Life & Letters

Correspondence

About this Item

Title: Walt Whitman to Richard Maurice Bucke, 6 December 1888

Date: December 6, 1888

Whitman Archive ID: loc.07556

Source: The Charles E. Feinberg Collection of the Papers of Walt Whitman, 1839–1919, Library of Congress, Washington, D.C. The transcription presented here is derived from Walt Whitman, The Correspondence, ed. Edwin Haviland Miller (New York: New York University Press, 1961–1977), 4:243–244. For a description of the editorial rationale behind our treatment of the correspondence, see our statement of editorial policy.

Contributors to digital file: Alex Ashland, Stefan Schöberlein, Ian Faith, Caterina Bernardini, and Stephanie Blalock




Camden1
2½ p m
Dec: 6 '88

Probably the two or three letters lately from me have sketch'd in the situation—Last night middling fair—the bulk, say from 12 to 4½, I must have slept hardly disturb'd—wh' was doing well—rose late—Ed2 comes in & makes the fire—had a few mouthfuls of breakfast—very light—an hour later a bowel action pretty moderate—rather less irritation & smartness &c than previous days—

I am sitting now in my big chair by the fire more negatively comfortable than you w'd suppose—Sunny, rather windy, pretty sharp cold—Mrs. Harned3 & the new born boy are getting along so far splendidly—H.4 was here last evn'g—he has lost two cases (rather notable here)—two tavern keepers charged with selling liquor sunday—I keep on having applications for autographs, & to read MS poems5—have had five the last two days—cannot give any attention to them—generally dont read them thro—I have heard from Edw'd Carpenter6—a young Englishman, a friend of his, has just call'd—C is well, & occupied ab't the same as before—(rather wishes to come to America, & the mate & wife he has been living with7" wish the same for themselves.)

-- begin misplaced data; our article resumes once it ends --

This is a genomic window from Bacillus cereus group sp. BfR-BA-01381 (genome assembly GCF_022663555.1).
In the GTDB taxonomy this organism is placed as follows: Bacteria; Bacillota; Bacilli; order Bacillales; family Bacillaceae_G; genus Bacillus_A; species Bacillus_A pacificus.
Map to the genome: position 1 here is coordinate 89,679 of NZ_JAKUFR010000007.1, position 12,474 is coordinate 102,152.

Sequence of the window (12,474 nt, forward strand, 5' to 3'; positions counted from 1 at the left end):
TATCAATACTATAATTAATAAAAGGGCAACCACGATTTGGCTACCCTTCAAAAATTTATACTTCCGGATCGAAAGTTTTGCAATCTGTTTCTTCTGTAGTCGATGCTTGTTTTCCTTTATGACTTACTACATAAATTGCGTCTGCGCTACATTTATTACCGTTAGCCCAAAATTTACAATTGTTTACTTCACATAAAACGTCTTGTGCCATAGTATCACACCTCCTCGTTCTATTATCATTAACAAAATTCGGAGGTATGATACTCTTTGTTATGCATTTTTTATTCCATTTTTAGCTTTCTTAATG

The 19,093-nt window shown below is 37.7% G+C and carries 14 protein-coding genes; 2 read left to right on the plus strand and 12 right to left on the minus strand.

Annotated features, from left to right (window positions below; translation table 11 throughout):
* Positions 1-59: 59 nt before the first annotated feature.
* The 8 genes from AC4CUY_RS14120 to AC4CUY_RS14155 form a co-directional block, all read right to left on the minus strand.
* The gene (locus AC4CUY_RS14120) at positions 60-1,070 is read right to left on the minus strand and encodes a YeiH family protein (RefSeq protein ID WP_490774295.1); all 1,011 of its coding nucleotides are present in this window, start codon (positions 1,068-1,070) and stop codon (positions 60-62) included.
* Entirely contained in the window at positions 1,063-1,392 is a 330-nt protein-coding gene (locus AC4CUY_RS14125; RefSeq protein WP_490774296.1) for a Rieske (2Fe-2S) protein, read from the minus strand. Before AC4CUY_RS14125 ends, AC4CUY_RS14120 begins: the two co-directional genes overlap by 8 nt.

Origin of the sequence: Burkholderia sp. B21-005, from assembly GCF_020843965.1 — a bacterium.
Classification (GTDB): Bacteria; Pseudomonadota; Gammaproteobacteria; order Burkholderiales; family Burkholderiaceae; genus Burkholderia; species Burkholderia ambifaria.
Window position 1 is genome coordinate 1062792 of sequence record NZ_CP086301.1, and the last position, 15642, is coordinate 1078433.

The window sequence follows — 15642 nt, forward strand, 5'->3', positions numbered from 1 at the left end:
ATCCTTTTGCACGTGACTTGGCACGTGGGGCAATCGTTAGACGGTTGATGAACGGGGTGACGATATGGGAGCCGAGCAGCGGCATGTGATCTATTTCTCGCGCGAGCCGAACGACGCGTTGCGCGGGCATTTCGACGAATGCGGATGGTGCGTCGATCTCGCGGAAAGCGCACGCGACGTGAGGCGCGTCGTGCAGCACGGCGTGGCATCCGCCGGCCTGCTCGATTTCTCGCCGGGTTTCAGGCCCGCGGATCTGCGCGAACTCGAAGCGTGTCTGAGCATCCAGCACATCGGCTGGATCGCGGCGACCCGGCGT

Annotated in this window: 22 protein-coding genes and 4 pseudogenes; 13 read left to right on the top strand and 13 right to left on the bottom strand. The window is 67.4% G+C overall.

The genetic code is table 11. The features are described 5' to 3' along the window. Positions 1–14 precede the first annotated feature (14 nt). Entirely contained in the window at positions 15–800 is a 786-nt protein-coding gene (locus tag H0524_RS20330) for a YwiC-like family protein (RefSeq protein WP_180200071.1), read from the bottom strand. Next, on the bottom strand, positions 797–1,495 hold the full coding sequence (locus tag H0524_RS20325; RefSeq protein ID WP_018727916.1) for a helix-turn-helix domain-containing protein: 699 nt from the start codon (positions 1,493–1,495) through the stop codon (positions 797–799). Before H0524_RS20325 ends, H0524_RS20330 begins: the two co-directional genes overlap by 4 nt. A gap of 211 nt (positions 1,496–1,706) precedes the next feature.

After 4—have been lying on the bed an hour or so—Sitting here now alone—quiet & cold & near sunset—wind shakes the window sashes—here comes my dinner—


Walt Whitman


Correspondent:
Richard Maurice Bucke (1837–1902) was a Canadian physician and psychiatrist who grew close to Whitman after reading Leaves of Grass in 1867 (and later memorizing it) and meeting the poet in Camden a decade later. Even before meeting Whitman, Bucke claimed in 1872 that a reading of Leaves of Grass led him to experience "cosmic consciousness" and an overwhelming sense of epiphany. Bucke became the poet's first biographer with Walt Whitman (Philadelphia: David McKay, 1883), and he later served as one of his medical advisors and literary executors. For more on the relationship of Bucke and Whitman, see Howard Nelson, "Bucke, Richard Maurice," Walt Whitman: An Encyclopedia, ed. J.R. LeMaster and Donald D. Kummings (New York: Garland Publishing, 1998).

Notes:

1. This letter is addressed: Dr R M Bucke | Asylum | London | Ontario | Canada. It is postmarked: Camden (?) | Dec 6 (?) | 8 PM | 88. [back]